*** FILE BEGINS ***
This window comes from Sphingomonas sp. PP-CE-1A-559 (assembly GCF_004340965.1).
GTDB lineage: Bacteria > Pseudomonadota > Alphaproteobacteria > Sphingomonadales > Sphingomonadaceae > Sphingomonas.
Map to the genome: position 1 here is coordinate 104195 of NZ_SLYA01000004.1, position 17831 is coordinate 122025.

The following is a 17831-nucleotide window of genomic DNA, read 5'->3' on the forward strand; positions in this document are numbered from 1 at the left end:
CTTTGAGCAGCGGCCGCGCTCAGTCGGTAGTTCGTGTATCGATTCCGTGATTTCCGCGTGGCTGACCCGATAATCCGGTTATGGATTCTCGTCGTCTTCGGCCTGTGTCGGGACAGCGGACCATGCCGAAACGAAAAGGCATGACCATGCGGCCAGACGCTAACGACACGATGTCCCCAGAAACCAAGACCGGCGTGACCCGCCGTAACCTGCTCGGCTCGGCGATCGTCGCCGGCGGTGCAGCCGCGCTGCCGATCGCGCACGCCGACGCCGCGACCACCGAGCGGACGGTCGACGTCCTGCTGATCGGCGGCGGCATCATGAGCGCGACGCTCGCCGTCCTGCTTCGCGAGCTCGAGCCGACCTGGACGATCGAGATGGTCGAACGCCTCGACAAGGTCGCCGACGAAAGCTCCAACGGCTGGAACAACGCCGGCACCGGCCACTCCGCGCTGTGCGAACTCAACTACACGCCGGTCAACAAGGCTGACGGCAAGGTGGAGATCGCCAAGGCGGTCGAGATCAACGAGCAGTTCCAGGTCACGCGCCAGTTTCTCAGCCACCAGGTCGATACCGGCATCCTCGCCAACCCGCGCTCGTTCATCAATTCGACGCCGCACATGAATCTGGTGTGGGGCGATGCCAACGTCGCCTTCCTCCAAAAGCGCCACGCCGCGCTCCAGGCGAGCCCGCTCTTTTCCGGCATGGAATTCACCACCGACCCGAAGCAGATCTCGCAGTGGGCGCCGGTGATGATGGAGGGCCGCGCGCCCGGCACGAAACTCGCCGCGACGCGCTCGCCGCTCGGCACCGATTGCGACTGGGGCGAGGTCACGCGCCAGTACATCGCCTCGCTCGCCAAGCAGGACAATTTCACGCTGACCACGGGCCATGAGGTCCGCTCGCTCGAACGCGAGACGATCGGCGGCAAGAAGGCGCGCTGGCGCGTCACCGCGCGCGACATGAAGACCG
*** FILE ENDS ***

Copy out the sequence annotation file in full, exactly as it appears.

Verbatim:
This window comes from Sphingomonas sp. PP-CE-1A-559 (assembly GCF_004340965.1).
GTDB lineage: Bacteria > Pseudomonadota > Alphaproteobacteria > Sphingomonadales > Sphingomonadaceae > Sphingomonas.
Map to the genome: position 1 here is coordinate 104195 of NZ_SLYA01000004.1, position 17831 is coordinate 122025.

The following is a 17831-nucleotide window of genomic DNA, read 5'->3' on the forward strand; positions in this document are numbered from 1 at the left end:
CTTTGAGCAGCGGCCGCGCTCAGTCGGTAGTTCGTGTATCGATTCCGTGATTTCCGCGTGGCTGACCCGATAATCCGGTTATGGATTCTCGTCGTCTTCGGCCTGTGTCGGGACAGCGGACCATGCCGAAACGAAAAGGCATGACCATGCGGCCAGACGCTAACGACACGATGTCCCCAGAAACCAAGACCGGCGTGACCCGCCGTAACCTGCTCGGCTCGGCGATCGTCGCCGGCGGTGCAGCCGCGCTGCCGATCGCGCACGCCGACGCCGCGACCACCGAGCGGACGGTCGACGTCCTGCTGATCGGCGGCGGCATCATGAGCGCGACGCTCGCCGTCCTGCTTCGCGAGCTCGAGCCGACCTGGACGATCGAGATGGTCGAACGCCTCGACAAGGTCGCCGACGAAAGCTCCAACGGCTGGAACAACGCCGGCACCGGCCACTCCGCGCTGTGCGAACTCAACTACACGCCGGTCAACAAGGCTGACGGCAAGGTGGAGATCGCCAAGGCGGTCGAGATCAACGAGCAGTTCCAGGTCACGCGCCAGTTTCTCAGCCACCAGGTCGATACCGGCATCCTCGCCAACCCGCGCTCGTTCATCAATTCGACGCCGCACATGAATCTGGTGTGGGGCGATGCCAACGTCGCCTTCCTCCAAAAGCGCCACGCCGCGCTCCAGGCGAGCCCGCTCTTTTCCGGCATGGAATTCACCACCGACCCGAAGCAGATCTCGCAGTGGGCGCCGGTGATGATGGAGGGCCGCGCGCCCGGCACGAAACTCGCCGCGACGCGCTCGCCGCTCGGCACCGATTGCGACTGGGGCGAGGTCACGCGCCAGTACATCGCCTCGCTCGCCAAGCAGGACAATTTCACGCTGACCACGGGCCATGAGGTCCGCTCGCTCGAACGCGAGACGATCGGCGGCAAGAAGGCGCGCTGGCGCGTCACCGCGCGCGACATGAAGACCG